|About the Book|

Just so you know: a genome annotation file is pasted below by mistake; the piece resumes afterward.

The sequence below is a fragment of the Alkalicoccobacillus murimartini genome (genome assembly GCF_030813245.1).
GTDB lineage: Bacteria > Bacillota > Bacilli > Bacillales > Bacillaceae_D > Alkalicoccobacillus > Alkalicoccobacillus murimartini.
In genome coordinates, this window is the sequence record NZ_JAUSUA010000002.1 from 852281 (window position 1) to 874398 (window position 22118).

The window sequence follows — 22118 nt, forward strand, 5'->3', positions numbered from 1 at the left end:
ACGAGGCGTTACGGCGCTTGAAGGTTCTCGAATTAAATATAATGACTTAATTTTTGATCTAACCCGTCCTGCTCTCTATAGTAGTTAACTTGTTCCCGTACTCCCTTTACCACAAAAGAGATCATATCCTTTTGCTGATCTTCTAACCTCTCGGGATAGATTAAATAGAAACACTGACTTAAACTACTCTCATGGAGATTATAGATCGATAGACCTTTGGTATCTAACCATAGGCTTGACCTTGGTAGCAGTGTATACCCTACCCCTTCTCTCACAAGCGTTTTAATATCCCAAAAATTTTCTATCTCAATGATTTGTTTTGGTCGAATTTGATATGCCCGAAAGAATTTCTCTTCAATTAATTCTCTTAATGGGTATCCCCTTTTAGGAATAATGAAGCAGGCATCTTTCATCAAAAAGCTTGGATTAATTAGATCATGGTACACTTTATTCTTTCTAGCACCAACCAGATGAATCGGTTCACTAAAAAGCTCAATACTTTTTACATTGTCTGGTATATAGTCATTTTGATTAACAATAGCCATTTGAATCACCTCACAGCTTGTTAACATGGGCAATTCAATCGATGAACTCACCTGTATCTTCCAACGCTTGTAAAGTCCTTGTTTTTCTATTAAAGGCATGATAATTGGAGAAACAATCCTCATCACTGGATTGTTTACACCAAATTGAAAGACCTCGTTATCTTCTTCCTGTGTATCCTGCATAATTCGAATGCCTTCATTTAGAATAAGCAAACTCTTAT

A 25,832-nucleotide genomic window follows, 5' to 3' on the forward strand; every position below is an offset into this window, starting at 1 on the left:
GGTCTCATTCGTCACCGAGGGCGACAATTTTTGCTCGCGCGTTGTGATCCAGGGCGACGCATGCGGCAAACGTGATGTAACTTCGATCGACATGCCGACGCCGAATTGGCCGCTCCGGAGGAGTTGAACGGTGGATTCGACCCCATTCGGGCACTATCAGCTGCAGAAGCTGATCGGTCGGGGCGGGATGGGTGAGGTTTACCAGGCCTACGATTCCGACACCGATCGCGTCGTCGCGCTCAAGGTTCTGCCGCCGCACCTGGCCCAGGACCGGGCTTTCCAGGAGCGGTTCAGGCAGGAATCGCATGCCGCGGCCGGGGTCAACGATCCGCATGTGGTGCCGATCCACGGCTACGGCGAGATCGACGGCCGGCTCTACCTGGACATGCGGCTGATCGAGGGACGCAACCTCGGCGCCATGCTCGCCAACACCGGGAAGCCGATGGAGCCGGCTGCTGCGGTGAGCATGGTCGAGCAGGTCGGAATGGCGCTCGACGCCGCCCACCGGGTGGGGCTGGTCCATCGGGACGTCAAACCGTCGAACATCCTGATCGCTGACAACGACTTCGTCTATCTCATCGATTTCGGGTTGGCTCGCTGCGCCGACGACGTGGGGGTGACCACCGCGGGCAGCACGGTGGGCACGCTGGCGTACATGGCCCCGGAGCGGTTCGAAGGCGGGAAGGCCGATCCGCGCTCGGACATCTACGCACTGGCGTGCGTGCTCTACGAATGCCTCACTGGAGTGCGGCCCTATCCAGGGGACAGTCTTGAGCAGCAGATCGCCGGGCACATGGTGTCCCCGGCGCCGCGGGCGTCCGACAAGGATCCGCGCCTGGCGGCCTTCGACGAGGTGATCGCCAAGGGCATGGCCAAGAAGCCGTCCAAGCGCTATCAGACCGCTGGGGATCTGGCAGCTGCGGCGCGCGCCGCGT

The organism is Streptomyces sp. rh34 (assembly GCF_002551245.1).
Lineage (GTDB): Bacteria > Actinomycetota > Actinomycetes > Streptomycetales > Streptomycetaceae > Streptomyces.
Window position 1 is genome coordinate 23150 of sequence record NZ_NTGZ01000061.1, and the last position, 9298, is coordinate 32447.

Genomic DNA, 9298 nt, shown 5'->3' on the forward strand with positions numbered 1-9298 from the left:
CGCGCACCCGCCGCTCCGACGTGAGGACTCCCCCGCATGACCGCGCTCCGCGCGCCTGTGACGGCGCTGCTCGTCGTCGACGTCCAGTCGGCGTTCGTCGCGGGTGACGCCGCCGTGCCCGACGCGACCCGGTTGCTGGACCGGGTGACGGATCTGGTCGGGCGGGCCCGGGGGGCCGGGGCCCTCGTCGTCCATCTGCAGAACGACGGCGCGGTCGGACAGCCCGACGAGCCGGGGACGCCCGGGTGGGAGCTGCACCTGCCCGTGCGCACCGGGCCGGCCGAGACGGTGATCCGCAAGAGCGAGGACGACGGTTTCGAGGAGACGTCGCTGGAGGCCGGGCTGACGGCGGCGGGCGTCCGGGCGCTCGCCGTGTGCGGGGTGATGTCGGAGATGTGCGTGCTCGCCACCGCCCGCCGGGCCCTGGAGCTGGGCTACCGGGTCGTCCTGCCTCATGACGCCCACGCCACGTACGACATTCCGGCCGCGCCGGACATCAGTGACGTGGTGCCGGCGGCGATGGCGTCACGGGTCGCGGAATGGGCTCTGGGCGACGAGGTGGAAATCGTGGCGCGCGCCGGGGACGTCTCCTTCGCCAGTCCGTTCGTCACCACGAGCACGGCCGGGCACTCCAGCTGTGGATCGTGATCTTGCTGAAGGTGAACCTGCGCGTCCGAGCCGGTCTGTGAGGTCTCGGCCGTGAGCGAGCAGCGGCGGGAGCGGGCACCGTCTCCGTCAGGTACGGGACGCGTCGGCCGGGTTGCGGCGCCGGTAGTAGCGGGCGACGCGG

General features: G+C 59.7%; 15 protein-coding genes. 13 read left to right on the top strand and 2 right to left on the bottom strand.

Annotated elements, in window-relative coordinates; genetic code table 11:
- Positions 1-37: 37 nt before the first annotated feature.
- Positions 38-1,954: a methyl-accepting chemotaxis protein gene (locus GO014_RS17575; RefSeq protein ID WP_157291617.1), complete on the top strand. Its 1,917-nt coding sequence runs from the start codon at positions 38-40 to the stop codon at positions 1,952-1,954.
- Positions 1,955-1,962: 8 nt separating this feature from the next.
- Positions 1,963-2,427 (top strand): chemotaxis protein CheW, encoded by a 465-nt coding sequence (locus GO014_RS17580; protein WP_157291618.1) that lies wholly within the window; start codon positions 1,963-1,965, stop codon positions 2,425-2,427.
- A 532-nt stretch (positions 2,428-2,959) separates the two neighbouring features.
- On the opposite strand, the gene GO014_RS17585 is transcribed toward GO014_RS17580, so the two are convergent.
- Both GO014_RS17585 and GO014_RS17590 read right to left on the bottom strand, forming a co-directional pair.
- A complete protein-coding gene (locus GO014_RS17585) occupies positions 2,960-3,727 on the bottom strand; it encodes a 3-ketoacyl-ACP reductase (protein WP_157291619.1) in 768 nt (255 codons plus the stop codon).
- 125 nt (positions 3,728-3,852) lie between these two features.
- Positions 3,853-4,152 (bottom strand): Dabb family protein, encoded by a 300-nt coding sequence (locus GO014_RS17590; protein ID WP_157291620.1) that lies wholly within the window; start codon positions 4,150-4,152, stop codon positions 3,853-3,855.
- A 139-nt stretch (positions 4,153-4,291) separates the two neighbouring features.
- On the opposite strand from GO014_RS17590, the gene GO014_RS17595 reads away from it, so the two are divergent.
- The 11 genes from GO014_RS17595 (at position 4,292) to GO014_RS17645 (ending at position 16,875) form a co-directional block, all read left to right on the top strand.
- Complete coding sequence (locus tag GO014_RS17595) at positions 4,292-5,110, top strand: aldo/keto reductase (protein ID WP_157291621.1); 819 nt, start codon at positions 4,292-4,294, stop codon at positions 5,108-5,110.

Umnitsa, in Russian, means good girl or clever girl. The good girl of this saga is Marianne, Countess Didier, a Parisian high-life in search of her soul. She was orphaned as a tiny girl in a seedy little town at the end of the world, on theMoreUmnitsa, in Russian, means good girl or clever girl. The good girl of this saga is Marianne, Countess Didier, a Parisian high-life in search of her soul. She was orphaned as a tiny girl in a seedy little town at the end of the world, on the Arctic coast of Siberia. Her mother, dying of consumption and heartbreak, often spoke of her wonderful days in America, and the lost love of her life—a handsome young U.S. Navy officer named Tim Nordhall. Adopted by a wealthy Parisian couple, she has everything—yet spends her life searching for her long-lost father and his secrets.On the personal level of its engaging characters, it is a powerful emotional tapestry. Its heroes and heroines tangle in love and sensuality, while rising to heroic action. The villains step from the shadows of espionage to betray, to kill, to sell souls. Each has, yet, a human side--as with the triple agent Jaguar, who serves many masters but, ultimately, betrayed by fate, as are many of Hitler’s and Stalin’s henchmen, his allegiance after the Cold War is to a drug-addicted daughter in a sleazy Moscow suburb. And he is able to help Marianne on her journey to find her father, who was the only enemy Jaguar ultimately could never defeat or kill—nor wanted to.Umnitsa has the panoramic scope of Herman Wouk classics like Winds of War, and War and Remembrance. It has the paranoid, edgy fabric of John Le Carré’s complicated Cold War spy novels. It makes its own tragicomic statement about America as well, in the tradition of Thomas Pynchon’s fiction and the film Chinatown. The lives and actions of the characters are as enmeshed in their labyrinths as those of Lawrence Durrell in Alexandria.For Tim Nordhall and the women and spies in his life, San Francisco in summer 1945 was the intersection point of two epic wars--World War Two and the Cold War--as well as the founding time and place of the United Nations. Agents of Stalin and Hitler have burrowed deeply into the still-naïve U.S.A. of Harry Truman’s day, in prelude to the acid and corruption of the Cold War decades.John T. Cullen’s fresh, readable, and highly knowledgeable plotting combines classic themes with fresh, sensual writing. Tim Nordhall’s adventures take the reader from lion-haunted deserts on the South Atlantic coast of Africa, to radium-rich mines of the Belgian Congo (then still owned by the Nazis), to rainy London and its high-stakes espionage, and ultimately San Francisco, then as now a City of Love.In San Francisco, Tim falls into an unusual love triangle with two remarkable women—the one a Middle Eastern assassin masquerading as a secretary at the founding of the United Nations- the other a daring test pilot. There is even a chance meeting with a young, shifty-eyed Richard Nixon as a transient Quartermaster officer in an elegant Nob Hill hotel.Tim and the women in his life carve out a niche of love and sanity amid the reckless craziness of war. Together, they help save the world. For that, Tim will remain on the run for the rest of his life, hunted by Stalin’s vengeful agents. Countess Didier (Umnitsa, his daughter), will search for her long-lost father, around the globe, nearly half a century later. Nothing is as it seems—nothing can prepare her for what she finds, full circle, at the end of her journey. Umnitsa is a saga of love, treason, murder, and redemption—a story whose beginning is its end, and whose tragedy is its redemption.